It’s complicated. Prior to the merger, European LIV rebels who resigned from the DP World Tour in the wake of increased sanctions being imposed for playing without permission are unavailable for selection. However, American players remain eligible via the PGA of America, despite being banned or resigning from the PGA Tour. Brooks Koepka qualified automatically by winning the US PGA Championship.

On the face of it, the shock announcement on Tuesday suggested there could be a route back to the Ryder Cup for the European players. The tours are pledging to establish a “fair and objective process” for players to re-apply for membership, although PGA Tour commissioner Jay Monahan admits it will be a “complicated endeavour” and it will not be until after the end of this season.

Lee Westwood, Sergio García, Ian Poulter and Henrik Stenson all resigned their memberships and became ineligible, with Stenson standing down as Europe’s captain. How players qualify and earn points to gain automatic spots and captain’s picks beyond the 2023 Ryder Cup is yet to be determined.

Will the LIV Tour be abandoned?

In a memo to players, Monahan said the 2023 LIV schedule would continue as planned while a “comprehensive evaluation” takes place of how best to integrate team golf into the professional game. Effectively, the two tours have downed their weapons, and attempts to disrupt LIV, in return for promised investment by LIV’s Saudi backers.

In April, the DP World Tour won its legal battle against 12 LIV players who committed “serious breaches” of the Tour’s code of behaviour by playing in LIV Golf events without permission, but an anti-trust suit against the PGA Tour was ongoing.It seems most likely the two Tours will find a way to integrate LIV events into their schedules rather than the other way around. But there is now a “mutually-agreed” end to all pending litigation between the various organisations and protect the current season as it stands.

The merger is a commercial arrangement. They have signed an agreement which combines the Saudi Public Investment Fund’s golf-related commercial businesses and rights (including LIV Golf) with the commercial businesses and rights of the PGA TOUR and DP World Tour into a new, collectively owned, entity. PIF will initially be the exclusive investor in the new entity and have the right of first refusal on any capital to be invested. The PGA Tour will appoint a majority of the board and hold a majority voting interest, with PIF’s governor Yasir Al-Rumayyan the chairman and PGA Tour commissioner Jay Monahan the CEO.

What will happen to the players involved?

Phil Mickelson, Dustin Johnson and the Open champion Cameron Smith were ostracised after signing deals worth tens of millions of pounds with LIV. They have now been given an olive branch by the PGA and DP World Tours. “The three organisations will work cooperatively and in good faith to establish a fair and objective process for any players who desire to reapply for membership with the PGA Tour or the DP World Tour following the completion of the 2023 season and for determining fair criteria and terms of readmission, consistent with each tour’s policies,” the merger says.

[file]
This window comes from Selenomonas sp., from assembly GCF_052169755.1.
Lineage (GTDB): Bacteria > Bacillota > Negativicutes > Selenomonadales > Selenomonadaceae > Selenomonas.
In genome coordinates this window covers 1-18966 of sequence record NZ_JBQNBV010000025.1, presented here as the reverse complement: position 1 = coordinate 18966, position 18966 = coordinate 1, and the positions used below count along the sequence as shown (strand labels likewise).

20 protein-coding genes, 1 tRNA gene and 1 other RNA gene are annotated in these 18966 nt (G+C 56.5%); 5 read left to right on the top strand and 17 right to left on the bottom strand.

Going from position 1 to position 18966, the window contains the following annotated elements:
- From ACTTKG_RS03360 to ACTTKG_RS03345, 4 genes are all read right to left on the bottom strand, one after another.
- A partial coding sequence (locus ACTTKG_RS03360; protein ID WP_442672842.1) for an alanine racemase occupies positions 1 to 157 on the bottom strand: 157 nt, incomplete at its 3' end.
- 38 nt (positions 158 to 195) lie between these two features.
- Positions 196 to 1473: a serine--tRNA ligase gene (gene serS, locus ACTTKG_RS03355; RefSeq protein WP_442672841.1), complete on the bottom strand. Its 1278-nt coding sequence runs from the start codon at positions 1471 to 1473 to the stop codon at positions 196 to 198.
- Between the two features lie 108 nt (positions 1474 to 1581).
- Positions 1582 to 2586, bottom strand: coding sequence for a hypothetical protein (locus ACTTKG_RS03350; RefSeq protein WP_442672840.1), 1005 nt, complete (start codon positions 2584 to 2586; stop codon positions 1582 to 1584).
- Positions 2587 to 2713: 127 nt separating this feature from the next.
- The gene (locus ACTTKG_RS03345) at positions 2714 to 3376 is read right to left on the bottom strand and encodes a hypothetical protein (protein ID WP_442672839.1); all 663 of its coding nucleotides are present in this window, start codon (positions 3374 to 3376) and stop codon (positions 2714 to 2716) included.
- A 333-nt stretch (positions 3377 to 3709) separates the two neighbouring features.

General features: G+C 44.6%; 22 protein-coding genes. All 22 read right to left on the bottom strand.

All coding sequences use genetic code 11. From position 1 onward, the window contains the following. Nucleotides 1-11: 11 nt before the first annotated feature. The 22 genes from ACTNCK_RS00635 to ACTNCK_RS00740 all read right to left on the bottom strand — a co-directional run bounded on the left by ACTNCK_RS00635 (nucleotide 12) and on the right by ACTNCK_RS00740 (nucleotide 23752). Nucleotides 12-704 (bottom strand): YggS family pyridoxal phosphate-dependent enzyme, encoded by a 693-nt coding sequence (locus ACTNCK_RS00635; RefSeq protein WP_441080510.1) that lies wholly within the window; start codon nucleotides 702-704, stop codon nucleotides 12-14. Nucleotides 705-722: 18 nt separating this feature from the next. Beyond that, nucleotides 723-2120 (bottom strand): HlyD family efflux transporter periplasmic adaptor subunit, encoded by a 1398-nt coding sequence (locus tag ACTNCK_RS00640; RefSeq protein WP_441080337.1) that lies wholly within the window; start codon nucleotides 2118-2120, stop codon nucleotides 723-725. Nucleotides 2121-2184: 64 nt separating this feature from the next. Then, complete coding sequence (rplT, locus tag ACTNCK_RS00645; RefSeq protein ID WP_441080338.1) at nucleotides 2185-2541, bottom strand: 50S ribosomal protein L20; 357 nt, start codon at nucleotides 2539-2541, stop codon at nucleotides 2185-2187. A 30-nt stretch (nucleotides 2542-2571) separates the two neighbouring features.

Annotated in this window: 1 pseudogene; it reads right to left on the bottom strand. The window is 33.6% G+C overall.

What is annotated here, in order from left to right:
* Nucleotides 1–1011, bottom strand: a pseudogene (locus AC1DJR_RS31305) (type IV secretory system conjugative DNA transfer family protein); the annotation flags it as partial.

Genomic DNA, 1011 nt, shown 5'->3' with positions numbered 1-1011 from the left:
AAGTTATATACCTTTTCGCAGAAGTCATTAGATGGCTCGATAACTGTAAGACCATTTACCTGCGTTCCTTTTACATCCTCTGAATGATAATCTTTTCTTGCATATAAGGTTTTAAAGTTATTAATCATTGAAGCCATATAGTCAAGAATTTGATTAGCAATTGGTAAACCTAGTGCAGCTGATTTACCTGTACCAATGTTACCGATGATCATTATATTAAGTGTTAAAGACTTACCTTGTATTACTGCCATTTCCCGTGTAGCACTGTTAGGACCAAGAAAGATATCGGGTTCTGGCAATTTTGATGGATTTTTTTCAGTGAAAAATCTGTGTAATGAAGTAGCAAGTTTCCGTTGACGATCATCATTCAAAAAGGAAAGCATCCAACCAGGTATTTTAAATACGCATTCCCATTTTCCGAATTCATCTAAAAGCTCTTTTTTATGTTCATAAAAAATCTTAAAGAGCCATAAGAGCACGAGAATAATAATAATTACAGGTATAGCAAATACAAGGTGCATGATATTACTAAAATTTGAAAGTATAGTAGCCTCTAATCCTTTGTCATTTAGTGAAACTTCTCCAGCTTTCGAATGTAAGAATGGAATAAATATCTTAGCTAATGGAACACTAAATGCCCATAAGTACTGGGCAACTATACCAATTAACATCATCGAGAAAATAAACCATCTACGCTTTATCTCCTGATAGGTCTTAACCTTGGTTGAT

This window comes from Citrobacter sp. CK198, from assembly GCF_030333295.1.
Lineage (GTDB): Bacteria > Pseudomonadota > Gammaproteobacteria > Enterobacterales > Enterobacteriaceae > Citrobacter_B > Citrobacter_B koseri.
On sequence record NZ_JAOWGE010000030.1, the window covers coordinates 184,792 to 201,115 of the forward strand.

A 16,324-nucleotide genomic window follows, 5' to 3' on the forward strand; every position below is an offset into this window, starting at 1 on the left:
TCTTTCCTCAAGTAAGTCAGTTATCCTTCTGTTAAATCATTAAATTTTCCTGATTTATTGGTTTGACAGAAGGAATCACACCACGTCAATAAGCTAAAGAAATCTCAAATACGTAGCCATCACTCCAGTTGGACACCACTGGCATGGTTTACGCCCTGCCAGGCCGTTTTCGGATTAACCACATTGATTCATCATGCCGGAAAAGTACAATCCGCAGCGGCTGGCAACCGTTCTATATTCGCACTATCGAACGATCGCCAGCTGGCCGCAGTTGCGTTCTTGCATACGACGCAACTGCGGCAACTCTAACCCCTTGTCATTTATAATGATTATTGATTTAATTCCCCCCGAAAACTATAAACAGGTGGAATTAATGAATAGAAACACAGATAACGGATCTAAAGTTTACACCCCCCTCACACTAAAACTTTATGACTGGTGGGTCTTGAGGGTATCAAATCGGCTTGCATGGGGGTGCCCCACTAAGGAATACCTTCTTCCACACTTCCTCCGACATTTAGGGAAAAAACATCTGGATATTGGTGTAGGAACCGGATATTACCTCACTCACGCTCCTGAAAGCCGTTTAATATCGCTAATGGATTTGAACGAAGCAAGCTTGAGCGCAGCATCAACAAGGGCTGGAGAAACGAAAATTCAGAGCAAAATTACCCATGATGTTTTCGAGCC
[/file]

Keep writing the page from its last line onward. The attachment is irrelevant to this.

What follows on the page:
However, the defectors may still face resentment from other players who have missed out on big pay days. “I feel betrayed,” said Wesley Bryan, who plays on the PGA’s developmental Korn Ferry Tour, adding he will not be able to “trust anyone within the corporate structure of the PGA Tour for a long time.” Byeong Hun-am, a PGA Tour golfer from South Korea, added: “I’m guessing the LIV teams were struggling to get sponsors and PGA Tour couldn’t turn down the money. Win-win for both tours But it’s a big lose for [those] who defended the tour for last two years.”

What has happened to Greg Norman?

The divisive figurehead as chief executive of LIV Golf was not mentioned or praised during Tuesday’s announcement “This transformational partnership recognises the immeasurable strength of the PGA Tour’s history, legacy and pro-competitive model and combines with it the DP World Tour and LIV – including the team golf concept – to create an organisation that will benefit players, partners and fans,” Monahan said in his conciliatory message.

“I applaud Yasir Al-Rumayyan for his vision and collaborative and forward-thinking approach that is not just a solution to the rift in our game, but also a commitment to taking it to new heights. This will engender a new era in global golf, for the better.” It later emerged the notable absentee had not been involved in merger talks and was told only at the last minute.